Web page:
In the midst of the crisis last May, Jean-Pascal Bobst, part of the business's founding family, became chief executive and set about turning the firm around. PrintWeek MEA met up with him for an exclusive interview at the Competence 10 show to talk about what has happened and his plans to grow the business.

PW: How was the response from Ipex especially on not bringing the machines and what we can expect in Drupa?

JPB: You have to take some risks sometimes in how you do things. We had presented the 3D show which enables customers to see inside the machines. In Drupa we will be having machines on stand. The contribution from MEA region contributes to about 6 to 7% and we expect it to grow upto 10%.

PW: Speaking of costs, you've just gone through a cost-cutting programme where the aim was to reduce costs by around CHF100m a year and you've closed two plants - one in France and

one in Switzerland. How did you approach that?JPB: We had to go back to being profitable, while keeping a focus on the three industry sectors we serve - folding carton, corrugated and flexible material - but finding cost synergies. We had a vision to maintain high technology in all three businesses. We could focus on three main things: Firstly we could identify the technical synergies and merged the product lines. In this way we had successful group transformation program. Secondly for growth development in service and parts is more important. We could place the right machines for the entry level markets. Thirdly we could achieve business excellence. We could simplify the business and launched common ERP program.

PW: All machinery manufacturers have been hit by slower sales during the recession due to the lack of credit. So where do you see growth?

JPB: In recent times I don't think we have focused enough on proactive service for our customers. Service is one of the three business units we now have internally. Currently it accounts for around 22% of total sales - the objective is for that to rise to 30%. We are coming up with new manufacturing factory and we are doing it with LEAN concept.

PW: Are you looking at acquisitions and any diversification?

JPB: Yes, always. If it's in Europe or North America, you're buying technology that you don't have. In emerging markets like China and India, it's all about market share. But there's nothing concrete to talk about at the moment. We will not go outside the packaging market. We aim to get best product and technology with focus on entry and middle level. We see growth for corrugated in Asia and Middle East. For flexible industry in North America and Asia and for folding carton in Asia and Middle East as well.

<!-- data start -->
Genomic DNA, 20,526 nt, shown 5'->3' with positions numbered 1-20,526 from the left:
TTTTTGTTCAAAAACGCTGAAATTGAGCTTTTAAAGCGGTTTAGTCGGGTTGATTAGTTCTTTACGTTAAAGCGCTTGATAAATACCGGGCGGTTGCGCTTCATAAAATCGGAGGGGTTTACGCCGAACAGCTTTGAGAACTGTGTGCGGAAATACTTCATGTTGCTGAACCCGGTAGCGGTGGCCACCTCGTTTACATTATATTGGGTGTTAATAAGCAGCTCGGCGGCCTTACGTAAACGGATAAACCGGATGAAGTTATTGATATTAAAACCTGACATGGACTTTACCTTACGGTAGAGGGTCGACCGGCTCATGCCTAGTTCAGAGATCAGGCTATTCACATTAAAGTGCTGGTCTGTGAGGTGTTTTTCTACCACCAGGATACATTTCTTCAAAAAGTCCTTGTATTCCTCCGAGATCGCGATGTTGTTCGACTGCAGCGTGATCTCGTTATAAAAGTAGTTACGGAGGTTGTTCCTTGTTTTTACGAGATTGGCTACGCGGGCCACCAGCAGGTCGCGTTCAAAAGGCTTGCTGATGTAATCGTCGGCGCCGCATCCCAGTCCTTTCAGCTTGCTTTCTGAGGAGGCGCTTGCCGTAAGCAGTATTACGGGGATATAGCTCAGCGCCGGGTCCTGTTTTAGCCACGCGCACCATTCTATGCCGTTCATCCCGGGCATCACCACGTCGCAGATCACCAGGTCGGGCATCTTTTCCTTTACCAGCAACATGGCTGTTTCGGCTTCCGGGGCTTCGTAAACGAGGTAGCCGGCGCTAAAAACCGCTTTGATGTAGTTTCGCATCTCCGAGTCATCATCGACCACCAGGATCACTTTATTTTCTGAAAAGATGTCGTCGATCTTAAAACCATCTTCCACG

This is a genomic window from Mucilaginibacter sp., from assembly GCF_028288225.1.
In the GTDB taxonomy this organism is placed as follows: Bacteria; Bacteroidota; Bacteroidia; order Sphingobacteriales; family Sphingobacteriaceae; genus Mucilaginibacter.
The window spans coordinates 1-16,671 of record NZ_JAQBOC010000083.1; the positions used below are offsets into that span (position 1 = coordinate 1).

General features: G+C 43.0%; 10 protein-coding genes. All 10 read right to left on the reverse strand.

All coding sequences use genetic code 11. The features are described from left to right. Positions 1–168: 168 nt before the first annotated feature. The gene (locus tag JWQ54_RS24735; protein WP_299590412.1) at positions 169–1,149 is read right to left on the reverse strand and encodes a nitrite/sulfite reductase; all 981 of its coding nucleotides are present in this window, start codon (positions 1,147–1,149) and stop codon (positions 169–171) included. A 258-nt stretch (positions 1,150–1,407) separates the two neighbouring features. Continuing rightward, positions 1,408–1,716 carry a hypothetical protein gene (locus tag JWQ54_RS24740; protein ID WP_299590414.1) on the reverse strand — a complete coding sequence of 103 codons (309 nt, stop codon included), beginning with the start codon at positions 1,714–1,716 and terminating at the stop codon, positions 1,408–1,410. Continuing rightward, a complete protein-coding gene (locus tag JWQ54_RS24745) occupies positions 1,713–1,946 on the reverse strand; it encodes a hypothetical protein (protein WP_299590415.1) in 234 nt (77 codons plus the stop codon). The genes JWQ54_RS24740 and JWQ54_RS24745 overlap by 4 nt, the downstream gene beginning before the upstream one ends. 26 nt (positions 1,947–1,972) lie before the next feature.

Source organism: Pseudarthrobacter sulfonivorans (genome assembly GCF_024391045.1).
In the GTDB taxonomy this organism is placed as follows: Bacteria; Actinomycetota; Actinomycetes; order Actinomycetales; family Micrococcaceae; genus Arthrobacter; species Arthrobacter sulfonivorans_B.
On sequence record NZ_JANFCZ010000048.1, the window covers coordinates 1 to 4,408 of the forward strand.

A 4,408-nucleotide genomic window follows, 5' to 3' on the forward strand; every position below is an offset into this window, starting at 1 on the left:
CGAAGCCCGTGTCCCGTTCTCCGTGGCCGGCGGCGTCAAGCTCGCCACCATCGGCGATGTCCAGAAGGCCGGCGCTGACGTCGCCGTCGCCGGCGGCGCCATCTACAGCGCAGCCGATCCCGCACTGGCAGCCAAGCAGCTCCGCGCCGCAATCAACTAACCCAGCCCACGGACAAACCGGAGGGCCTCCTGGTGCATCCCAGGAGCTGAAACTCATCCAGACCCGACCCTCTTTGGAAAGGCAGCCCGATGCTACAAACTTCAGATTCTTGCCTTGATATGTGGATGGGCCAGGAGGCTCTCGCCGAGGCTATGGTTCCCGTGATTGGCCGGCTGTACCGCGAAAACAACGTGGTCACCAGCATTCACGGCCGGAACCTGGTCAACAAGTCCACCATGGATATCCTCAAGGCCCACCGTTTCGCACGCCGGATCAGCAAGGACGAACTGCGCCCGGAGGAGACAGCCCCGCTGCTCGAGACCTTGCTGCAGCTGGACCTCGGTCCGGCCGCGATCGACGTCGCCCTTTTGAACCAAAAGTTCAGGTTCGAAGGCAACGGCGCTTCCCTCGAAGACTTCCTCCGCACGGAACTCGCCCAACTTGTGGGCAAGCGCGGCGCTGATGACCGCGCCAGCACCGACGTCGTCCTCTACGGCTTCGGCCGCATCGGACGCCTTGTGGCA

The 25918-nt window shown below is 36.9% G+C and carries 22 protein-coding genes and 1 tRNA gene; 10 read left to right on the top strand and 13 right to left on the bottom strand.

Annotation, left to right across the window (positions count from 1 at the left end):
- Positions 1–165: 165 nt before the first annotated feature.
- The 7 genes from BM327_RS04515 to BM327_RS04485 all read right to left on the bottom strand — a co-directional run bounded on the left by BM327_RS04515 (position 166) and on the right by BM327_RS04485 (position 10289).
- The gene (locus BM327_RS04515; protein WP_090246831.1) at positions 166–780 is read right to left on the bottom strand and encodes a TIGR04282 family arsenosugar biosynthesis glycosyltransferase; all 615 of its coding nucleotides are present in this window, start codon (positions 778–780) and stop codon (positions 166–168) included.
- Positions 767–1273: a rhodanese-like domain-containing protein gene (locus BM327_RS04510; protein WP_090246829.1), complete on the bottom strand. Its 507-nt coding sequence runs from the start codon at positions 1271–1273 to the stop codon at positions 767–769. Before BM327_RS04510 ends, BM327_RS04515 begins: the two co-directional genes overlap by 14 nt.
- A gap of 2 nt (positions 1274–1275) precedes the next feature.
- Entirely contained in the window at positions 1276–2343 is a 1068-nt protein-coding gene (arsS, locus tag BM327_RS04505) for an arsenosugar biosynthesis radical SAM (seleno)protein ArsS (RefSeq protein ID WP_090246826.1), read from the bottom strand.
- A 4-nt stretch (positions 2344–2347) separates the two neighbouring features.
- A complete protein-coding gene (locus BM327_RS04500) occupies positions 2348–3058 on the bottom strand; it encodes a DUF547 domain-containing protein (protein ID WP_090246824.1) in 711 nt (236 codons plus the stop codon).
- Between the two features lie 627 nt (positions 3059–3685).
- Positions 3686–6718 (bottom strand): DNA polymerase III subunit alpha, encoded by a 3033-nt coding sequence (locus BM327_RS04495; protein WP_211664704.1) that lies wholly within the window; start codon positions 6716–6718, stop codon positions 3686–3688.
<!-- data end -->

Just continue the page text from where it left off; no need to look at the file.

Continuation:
PW: How do you see the market for your customers at the moment?

JPB: Most of our customers had decent to good years in 2009. Many were down 5% or 10% in turnover - pretty good, given the economic situation. So the market is ready to rebound and invest again. We invest 5 to 7% in the R&D and we did not reduce it. For commercial market we are affordable and have starting range products for reasonable volume.

PW: Why do you think there is reduction in webfed sales?

JPB: It has main two reasons; firstly tobacco line is still not recovered. Secondly the booking of flexo lines came late and not accounted in first half of the year. That is why there is reduction of 8.7% than 2009 sales.

PW: What are the initiatives from Bobst toward environmental aspects?

JPB: All our manufacturing plans will be ISO 14001 certified by next year. All our new building are environmentally friendly with standards similar to Toyota. In the equipments we aim to reduce total energy consumption. The focus is on areas like to reduce startup time and reduce energy consumption in drying process.

PW: You're the first member of the Bobst family to run the company for many years. How are you enjoying it?

JPB: What are really satisfying are the loyal and long-term relationships with our customers and staff. Bobst is a listed company but the family still owns around 45% of the shares, so we still have that family culture. I know the company quite well from the inside out. And I have peace of mind because I know I have the trust of the family, too - that's very important.